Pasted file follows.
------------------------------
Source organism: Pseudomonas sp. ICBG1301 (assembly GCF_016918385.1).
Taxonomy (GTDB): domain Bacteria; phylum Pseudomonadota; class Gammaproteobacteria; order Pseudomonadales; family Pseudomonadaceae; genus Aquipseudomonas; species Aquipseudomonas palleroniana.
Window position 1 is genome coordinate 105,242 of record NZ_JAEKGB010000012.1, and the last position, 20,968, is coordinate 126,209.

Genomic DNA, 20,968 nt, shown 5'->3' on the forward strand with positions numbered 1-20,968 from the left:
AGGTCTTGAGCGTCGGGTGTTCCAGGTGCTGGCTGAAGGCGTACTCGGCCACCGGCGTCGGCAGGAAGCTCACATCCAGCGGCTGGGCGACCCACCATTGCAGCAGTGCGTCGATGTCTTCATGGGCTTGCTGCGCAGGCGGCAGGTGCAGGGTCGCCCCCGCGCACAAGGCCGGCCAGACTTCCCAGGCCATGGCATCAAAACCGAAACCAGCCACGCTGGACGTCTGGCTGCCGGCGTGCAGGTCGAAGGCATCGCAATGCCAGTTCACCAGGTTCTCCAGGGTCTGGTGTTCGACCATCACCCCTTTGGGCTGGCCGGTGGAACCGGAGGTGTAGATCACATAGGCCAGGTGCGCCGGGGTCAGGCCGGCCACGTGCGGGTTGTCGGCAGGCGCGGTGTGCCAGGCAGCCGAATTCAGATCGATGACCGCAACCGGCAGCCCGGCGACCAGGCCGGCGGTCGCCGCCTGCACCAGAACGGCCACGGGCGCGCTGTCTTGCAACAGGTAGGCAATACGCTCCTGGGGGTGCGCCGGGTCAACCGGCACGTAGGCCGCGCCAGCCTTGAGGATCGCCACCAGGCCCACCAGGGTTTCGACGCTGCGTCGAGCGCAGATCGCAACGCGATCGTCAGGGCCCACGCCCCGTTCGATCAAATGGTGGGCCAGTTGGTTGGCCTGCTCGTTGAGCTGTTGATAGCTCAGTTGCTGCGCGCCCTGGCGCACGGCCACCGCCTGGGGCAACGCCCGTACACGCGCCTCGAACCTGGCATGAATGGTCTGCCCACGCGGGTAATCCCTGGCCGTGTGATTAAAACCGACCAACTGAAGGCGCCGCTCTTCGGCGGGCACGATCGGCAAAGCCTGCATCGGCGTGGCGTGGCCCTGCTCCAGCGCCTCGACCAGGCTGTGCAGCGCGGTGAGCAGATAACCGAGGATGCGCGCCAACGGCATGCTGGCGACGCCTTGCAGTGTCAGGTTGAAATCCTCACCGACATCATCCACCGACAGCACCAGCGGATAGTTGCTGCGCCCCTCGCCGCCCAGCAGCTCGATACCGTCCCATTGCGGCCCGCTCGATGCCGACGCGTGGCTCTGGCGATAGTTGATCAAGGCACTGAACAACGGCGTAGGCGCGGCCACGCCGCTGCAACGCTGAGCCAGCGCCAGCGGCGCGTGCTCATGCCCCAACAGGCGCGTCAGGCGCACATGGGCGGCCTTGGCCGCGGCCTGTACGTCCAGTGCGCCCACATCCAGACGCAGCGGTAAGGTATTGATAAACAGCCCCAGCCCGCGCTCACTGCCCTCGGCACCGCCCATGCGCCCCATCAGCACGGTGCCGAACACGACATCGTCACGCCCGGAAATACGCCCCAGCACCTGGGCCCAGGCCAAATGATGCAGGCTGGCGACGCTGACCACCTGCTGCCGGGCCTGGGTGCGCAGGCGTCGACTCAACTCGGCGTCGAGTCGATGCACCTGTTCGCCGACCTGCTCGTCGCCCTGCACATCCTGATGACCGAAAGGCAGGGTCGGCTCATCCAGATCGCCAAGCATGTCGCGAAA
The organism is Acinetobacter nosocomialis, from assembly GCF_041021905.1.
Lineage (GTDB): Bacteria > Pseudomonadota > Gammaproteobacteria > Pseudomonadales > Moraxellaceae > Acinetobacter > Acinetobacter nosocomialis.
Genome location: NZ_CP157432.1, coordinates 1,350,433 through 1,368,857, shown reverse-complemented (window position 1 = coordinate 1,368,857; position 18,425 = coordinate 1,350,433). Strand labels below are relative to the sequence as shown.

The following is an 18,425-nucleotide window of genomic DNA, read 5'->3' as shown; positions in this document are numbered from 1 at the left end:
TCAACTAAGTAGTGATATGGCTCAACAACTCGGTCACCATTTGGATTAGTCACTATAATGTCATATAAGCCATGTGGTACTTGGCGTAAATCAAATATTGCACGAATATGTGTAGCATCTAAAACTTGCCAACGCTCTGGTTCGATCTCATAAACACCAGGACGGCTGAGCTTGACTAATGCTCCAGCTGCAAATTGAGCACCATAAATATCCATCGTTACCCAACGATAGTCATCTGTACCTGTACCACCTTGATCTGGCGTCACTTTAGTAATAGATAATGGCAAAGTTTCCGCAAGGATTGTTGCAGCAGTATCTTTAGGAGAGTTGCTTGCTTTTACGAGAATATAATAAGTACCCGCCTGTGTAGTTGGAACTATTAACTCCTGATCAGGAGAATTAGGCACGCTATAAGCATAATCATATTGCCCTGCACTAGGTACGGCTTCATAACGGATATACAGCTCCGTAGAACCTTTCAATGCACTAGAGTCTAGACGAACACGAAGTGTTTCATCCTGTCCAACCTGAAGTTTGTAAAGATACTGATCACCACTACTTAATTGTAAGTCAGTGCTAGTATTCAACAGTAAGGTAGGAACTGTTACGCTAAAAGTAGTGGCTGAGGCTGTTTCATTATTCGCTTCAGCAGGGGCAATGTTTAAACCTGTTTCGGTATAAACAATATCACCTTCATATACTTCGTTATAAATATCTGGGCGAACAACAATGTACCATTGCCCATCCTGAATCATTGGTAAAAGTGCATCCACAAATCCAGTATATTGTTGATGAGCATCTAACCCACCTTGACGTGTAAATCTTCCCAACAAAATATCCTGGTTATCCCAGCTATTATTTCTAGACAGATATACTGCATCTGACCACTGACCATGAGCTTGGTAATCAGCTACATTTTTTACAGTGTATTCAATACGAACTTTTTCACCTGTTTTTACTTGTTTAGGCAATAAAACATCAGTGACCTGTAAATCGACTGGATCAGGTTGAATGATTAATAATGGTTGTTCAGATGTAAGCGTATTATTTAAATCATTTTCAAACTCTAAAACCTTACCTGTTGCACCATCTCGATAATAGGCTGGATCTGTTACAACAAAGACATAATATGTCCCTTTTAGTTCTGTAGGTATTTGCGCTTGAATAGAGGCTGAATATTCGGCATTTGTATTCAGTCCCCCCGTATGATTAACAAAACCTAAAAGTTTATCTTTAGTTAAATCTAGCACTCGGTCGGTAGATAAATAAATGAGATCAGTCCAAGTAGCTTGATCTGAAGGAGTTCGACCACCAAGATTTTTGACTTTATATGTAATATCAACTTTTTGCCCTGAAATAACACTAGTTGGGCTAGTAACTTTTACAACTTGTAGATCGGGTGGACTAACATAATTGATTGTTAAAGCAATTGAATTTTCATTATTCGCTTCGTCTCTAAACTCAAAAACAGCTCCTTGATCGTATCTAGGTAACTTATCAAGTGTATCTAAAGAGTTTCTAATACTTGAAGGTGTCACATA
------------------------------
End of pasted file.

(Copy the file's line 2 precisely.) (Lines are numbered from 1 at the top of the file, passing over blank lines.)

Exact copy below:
Taxonomy (GTDB): domain Bacteria; phylum Pseudomonadota; class Gammaproteobacteria; order Pseudomonadales; family Pseudomonadaceae; genus Aquipseudomonas; species Aquipseudomonas palleroniana.